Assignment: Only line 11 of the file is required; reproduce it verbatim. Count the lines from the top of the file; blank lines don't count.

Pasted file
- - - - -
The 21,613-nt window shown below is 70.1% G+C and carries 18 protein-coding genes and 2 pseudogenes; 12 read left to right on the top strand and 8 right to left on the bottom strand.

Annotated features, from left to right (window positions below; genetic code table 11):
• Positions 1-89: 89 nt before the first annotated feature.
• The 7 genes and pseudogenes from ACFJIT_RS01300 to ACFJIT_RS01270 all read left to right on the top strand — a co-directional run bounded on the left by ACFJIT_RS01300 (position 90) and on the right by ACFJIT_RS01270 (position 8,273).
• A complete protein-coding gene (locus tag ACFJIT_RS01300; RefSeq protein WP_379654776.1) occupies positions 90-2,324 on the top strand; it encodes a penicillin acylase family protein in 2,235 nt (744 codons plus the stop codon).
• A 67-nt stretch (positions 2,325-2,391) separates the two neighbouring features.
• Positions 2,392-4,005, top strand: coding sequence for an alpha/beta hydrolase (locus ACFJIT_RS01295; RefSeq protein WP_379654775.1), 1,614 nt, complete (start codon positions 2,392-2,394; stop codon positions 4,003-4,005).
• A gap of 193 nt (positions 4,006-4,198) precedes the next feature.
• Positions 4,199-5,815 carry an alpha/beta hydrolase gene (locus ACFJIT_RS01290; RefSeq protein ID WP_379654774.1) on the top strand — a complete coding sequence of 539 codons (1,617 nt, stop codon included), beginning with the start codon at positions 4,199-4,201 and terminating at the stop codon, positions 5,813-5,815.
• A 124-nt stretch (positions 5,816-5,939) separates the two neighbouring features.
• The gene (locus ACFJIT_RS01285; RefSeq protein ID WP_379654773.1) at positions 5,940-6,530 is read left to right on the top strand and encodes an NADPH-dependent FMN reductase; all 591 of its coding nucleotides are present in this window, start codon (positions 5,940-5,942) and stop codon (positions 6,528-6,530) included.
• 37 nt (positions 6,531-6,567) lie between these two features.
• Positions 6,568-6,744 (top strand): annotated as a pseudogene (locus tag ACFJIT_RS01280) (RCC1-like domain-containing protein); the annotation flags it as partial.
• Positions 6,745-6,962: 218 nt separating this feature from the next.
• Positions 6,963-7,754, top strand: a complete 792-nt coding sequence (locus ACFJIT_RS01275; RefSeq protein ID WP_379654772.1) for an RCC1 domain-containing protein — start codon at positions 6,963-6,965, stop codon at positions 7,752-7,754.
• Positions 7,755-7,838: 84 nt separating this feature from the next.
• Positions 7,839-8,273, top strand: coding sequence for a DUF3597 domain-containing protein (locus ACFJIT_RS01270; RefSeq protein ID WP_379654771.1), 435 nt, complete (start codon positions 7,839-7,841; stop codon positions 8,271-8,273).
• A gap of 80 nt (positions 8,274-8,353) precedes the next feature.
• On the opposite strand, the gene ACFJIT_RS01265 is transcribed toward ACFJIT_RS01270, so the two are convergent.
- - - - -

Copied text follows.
• The gene (locus ACFJIT_RS01285; RefSeq protein ID WP_379654773.1) at positions 5,940-6,530 is read left to right on the top strand and encodes an NADPH-dependent FMN reductase; all 591 of its coding nucleotides are present in this window, start codon (positions 5,940-5,942) and stop codon (positions 6,528-6,530) included.